“Lead West Midlands businesses on a trade mission to a fastgrowing market, for example, Silicon Valley” was number 5 on the list. Chamberlain Files understands the recent “mission” to Toronto, which comprised the chief of staff to the Mayor, Andrew Browning, and Chamber of Commerce boss Paul Faulkner, was put together in record time.

A West Midlands Brexit Summit is expected shortly, allowing the Mayor to tick off his 10 things in 100 days. The new immigration system, along with tariff-free access to the single market, will surely be top of that Summit agenda. In a rare intervention, he has already urged Theresa May to stop including student numbers in immigration statistics.









Mayor Street will pass his 100 day SAT test.

But as he progresses to the crucial end-of-third year exam, the fundamental challenges of his mayoralty will come into focus.  Can he ease congestion; do anything about the housing crisis; secure more funds and promote the region in a way that generates pride as well as commercial opportunities? Will he be able to claim he has delivered more jobs (including zero youth unemployment), growth and investment?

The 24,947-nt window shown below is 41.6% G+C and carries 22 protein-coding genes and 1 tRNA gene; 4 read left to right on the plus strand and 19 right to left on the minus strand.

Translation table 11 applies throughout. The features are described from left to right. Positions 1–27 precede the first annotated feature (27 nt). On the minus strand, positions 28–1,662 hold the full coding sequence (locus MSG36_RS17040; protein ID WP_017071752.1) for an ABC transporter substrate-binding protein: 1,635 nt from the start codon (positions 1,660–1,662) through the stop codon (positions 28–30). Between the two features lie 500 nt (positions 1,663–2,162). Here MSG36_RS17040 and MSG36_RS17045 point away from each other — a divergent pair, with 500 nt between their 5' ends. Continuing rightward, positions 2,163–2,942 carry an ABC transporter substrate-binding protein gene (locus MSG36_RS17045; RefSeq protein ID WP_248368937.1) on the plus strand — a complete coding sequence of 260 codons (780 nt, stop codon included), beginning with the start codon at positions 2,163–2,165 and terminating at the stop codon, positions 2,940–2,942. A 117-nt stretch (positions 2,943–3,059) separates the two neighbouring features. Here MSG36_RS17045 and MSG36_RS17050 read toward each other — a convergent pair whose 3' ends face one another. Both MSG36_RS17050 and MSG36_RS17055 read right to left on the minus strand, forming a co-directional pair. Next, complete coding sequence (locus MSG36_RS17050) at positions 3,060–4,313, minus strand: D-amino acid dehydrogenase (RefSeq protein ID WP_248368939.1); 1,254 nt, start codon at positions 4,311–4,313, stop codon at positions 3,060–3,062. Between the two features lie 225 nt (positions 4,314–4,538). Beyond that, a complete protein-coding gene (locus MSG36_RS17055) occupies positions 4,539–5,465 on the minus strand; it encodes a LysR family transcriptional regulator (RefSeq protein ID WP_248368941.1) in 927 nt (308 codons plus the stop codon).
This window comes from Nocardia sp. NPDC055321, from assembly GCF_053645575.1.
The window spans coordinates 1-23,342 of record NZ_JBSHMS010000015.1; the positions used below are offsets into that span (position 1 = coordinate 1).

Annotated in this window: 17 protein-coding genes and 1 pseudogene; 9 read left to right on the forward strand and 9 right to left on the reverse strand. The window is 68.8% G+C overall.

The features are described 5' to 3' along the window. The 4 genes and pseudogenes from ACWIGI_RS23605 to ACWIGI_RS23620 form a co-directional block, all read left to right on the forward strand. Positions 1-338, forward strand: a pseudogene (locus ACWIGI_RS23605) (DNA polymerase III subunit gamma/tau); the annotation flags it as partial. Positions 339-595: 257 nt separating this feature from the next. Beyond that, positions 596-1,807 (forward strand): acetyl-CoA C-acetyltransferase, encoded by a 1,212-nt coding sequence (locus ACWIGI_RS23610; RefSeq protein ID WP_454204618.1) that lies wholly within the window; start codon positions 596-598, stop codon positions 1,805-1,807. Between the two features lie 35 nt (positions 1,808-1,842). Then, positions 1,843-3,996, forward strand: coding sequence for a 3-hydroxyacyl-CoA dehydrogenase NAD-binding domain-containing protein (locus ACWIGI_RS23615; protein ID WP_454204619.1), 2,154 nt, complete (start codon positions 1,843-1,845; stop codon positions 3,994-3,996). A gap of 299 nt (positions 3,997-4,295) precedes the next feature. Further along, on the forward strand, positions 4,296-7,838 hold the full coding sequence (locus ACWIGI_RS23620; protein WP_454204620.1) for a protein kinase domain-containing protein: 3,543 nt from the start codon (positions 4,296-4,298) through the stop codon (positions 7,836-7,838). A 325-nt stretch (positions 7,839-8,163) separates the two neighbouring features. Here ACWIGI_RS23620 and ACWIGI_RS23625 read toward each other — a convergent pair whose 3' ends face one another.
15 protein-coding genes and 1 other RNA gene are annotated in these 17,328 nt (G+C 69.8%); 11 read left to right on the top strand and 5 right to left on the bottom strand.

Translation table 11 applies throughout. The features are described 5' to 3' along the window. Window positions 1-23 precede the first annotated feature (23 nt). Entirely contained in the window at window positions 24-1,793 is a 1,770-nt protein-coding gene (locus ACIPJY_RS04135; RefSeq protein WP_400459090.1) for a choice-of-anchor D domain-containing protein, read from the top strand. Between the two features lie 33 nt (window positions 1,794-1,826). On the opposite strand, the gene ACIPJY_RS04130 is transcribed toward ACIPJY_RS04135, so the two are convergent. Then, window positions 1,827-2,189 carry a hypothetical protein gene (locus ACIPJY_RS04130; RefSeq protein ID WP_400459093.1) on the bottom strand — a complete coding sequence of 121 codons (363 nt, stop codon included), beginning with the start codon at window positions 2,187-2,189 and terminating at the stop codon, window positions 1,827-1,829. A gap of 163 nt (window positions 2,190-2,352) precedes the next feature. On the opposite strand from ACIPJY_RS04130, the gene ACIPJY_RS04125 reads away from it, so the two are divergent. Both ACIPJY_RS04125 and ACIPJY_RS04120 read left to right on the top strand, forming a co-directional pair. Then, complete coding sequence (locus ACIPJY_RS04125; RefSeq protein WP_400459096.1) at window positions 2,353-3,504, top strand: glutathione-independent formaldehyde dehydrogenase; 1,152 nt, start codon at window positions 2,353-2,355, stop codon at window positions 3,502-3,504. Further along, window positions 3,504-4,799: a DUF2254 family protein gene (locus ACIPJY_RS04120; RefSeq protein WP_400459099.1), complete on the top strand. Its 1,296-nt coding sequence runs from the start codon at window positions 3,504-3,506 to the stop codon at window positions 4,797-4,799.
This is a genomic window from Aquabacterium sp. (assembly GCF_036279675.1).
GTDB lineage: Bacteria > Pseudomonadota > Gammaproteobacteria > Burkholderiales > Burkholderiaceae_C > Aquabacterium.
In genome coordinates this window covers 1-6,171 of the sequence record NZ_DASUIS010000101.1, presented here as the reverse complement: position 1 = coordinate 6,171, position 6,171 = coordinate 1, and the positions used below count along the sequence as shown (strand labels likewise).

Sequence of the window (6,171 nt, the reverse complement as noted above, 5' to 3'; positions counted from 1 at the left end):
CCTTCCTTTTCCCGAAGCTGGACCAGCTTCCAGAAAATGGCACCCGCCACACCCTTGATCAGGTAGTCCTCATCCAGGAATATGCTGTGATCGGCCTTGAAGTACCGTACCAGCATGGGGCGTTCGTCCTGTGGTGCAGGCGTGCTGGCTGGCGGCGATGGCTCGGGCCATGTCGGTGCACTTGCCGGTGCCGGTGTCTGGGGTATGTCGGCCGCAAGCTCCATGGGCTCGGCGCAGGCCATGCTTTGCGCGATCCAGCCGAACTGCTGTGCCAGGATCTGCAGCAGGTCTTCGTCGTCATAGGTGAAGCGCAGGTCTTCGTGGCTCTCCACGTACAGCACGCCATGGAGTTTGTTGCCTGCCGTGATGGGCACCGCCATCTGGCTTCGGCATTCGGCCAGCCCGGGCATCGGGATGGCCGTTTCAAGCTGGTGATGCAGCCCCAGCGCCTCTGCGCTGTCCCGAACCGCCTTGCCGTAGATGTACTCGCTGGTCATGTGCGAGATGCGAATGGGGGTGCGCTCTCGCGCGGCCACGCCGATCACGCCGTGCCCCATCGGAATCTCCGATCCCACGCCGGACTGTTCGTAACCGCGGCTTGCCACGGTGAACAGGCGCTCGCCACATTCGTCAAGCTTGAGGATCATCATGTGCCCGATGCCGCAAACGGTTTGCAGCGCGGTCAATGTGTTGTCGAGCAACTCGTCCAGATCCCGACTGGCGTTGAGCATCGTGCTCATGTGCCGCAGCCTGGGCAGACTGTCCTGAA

Mr Street won with an exceptional campaign, helped by a Labour candidate who seemed complacent and ill-equipped for the challenge, in a very different political landscape.

2020 will be quite different – but Andy Street will have a record to promote/defend.

Whilst Mr Street will have a small majority to protect, it’s possible that wafer thin margin will help him secure more prizes from his Conservative colleagues in Government.

* We are generously interpreting 16th August as the 100th day, as Mr Street’s term of office technically started on 8th May, rather than the 4th (polling day) or 5th (count day). His office is, as ever, more ambitious and counting 12th August as the exam sitting.